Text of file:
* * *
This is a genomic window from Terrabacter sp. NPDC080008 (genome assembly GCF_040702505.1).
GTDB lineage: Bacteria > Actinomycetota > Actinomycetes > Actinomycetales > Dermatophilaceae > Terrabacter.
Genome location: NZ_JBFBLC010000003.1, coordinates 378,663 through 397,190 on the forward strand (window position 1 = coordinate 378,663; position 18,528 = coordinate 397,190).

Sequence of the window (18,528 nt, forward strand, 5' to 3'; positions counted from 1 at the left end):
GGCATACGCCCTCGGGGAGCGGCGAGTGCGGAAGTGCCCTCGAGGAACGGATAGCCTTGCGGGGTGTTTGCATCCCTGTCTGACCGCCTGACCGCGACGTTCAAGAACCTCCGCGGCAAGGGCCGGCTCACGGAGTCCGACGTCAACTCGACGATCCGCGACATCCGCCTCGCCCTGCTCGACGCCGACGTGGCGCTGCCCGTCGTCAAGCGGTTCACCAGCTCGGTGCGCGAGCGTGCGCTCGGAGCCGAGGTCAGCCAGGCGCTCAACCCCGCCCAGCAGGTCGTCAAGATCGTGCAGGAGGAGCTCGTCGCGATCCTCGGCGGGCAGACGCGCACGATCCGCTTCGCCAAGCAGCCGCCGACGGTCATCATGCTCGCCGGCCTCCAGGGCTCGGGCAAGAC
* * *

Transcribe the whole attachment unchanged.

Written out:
This is a genomic window from Terrabacter sp. NPDC080008 (genome assembly GCF_040702505.1).
GTDB lineage: Bacteria > Actinomycetota > Actinomycetes > Actinomycetales > Dermatophilaceae > Terrabacter.
Genome location: NZ_JBFBLC010000003.1, coordinates 378,663 through 397,190 on the forward strand (window position 1 = coordinate 378,663; position 18,528 = coordinate 397,190).

Sequence of the window (18,528 nt, forward strand, 5' to 3'; positions counted from 1 at the left end):
GGCATACGCCCTCGGGGAGCGGCGAGTGCGGAAGTGCCCTCGAGGAACGGATAGCCTTGCGGGGTGTTTGCATCCCTGTCTGACCGCCTGACCGCGACGTTCAAGAACCTCCGCGGCAAGGGCCGGCTCACGGAGTCCGACGTCAACTCGACGATCCGCGACATCCGCCTCGCCCTGCTCGACGCCGACGTGGCGCTGCCCGTCGTCAAGCGGTTCACCAGCTCGGTGCGCGAGCGTGCGCTCGGAGCCGAGGTCAGCCAGGCGCTCAACCCCGCCCAGCAGGTCGTCAAGATCGTGCAGGAGGAGCTCGTCGCGATCCTCGGCGGGCAGACGCGCACGATCCGCTTCGCCAAGCAGCCGCCGACGGTCATCATGCTCGCCGGCCTCCAGGGCTCGGGCAAGAC